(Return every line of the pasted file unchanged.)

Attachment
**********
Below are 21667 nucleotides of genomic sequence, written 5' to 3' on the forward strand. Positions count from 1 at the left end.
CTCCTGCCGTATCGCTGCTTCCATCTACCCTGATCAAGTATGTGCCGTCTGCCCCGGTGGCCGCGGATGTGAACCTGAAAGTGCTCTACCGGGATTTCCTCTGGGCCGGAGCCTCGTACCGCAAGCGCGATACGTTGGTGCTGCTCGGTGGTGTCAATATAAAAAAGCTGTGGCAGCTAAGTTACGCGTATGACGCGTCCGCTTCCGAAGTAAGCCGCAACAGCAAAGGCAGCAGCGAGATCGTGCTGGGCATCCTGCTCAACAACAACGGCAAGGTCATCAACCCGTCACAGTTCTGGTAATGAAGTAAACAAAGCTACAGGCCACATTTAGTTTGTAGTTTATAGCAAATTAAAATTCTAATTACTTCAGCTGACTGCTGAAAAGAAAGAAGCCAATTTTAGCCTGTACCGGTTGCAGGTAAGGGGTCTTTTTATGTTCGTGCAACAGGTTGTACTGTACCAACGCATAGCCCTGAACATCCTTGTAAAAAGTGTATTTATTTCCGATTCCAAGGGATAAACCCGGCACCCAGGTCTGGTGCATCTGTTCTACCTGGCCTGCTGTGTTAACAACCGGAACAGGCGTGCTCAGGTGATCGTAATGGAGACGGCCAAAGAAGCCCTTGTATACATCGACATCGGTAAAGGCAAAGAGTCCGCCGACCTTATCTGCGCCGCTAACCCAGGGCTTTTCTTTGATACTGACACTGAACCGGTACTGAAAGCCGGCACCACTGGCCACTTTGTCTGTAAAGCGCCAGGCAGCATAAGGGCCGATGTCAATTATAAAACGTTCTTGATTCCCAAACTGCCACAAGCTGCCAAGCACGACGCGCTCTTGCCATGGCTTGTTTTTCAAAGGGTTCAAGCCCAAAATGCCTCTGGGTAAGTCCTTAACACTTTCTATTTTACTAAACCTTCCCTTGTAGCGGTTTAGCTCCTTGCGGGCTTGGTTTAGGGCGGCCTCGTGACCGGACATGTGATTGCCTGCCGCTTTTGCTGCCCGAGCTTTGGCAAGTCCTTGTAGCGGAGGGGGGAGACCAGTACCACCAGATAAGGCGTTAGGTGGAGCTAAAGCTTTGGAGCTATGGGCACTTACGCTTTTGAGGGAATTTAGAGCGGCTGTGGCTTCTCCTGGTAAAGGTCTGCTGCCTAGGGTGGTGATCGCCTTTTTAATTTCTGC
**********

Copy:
Below are 21667 nucleotides of genomic sequence, written 5' to 3' on the forward strand. Positions count from 1 at the left end.
CTCCTGCCGTATCGCTGCTTCCATCTACCCTGATCAAGTATGTGCCGTCTGCCCCGGTGGCCGCGGATGTGAACCTGAAAGTGCTCTACCGGGATTTCCTCTGGGCCGGAGCCTCGTACCGCAAGCGCGATACGTTGGTGCTGCTCGGTGGTGTCAATATAAAAAAGCTGTGGCAGCTAAGTTACGCGTATGACGCGTCCGCTTCCGAAGTAAGCCGCAACAGCAAAGGCAGCAGCGAGATCGTGCTGGGCATCCTGCTCAACAACAACGGCAAGGTCATCAACCCGTCACAGTTCTGGTAATGAAGTAAACAAAGCTACAGGCCACATTTAGTTTGTAGTTTATAGCAAATTAAAATTCTAATTACTTCAGCTGACTGCTGAAAAGAAAGAAGCCAATTTTAGCCTGTACCGGTTGCAGGTAAGGGGTCTTTTTATGTTCGTGCAACAGGTTGTACTGTACCAACGCATAGCCCTGAACATCCTTGTAAAAAGTGTATTTATTTCCGATTCCAAGGGATAAACCCGGCACCCAGGTCTGGTGCATCTGTTCTACCTGGCCTGCTGTGTTAACAACCGGAACAGGCGTGCTCAGGTGATCGTAATGGAGACGGCCAAAGAAGCCCTTGTATACATCGACATCGGTAAAGGCAAAGAGTCCGCCGACCTTATCTGCGCCGCTAACCCAGGGCTTTTCTTTGATACTGACACTGAACCGGTACTGAAAGCCGGCACCACTGGCCACTTTGTCTGTAAAGCGCCAGGCAGCATAAGGGCCGATGTCAATTATAAAACGTTCTTGATTCCCAAACTGCCACAAGCTGCCAAGCACGACGCGCTCTTGCCATGGCTTGTTTTTCAAAGGGTTCAAGCCCAAAATGCCTCTGGGTAAGTCCTTAACACTTTCTATTTTACTAAACCTTCCCTTGTAGCGGTTTAGCTCCTTGCGGGCTTGGTTTAGGGCGGCCTCGTGACCGGACATGTGATTGCCTGCCGCTTTTGCTGCCCGAGCTTTGGCAAGTCCTTGTAGCGGAGGGGGGAGACCAGTACCACCAGATAAGGCGTTAGGTGGAGCTAAAGCTTTGGAGCTATGGGCACTTACGCTTTTGAGGGAATTTAGAGCGGCTGTGGCTTCTCCTGGTAAAGGTCTGCTGCCTAGGGTGGTGATCGCCTTTTTAATTTCTGC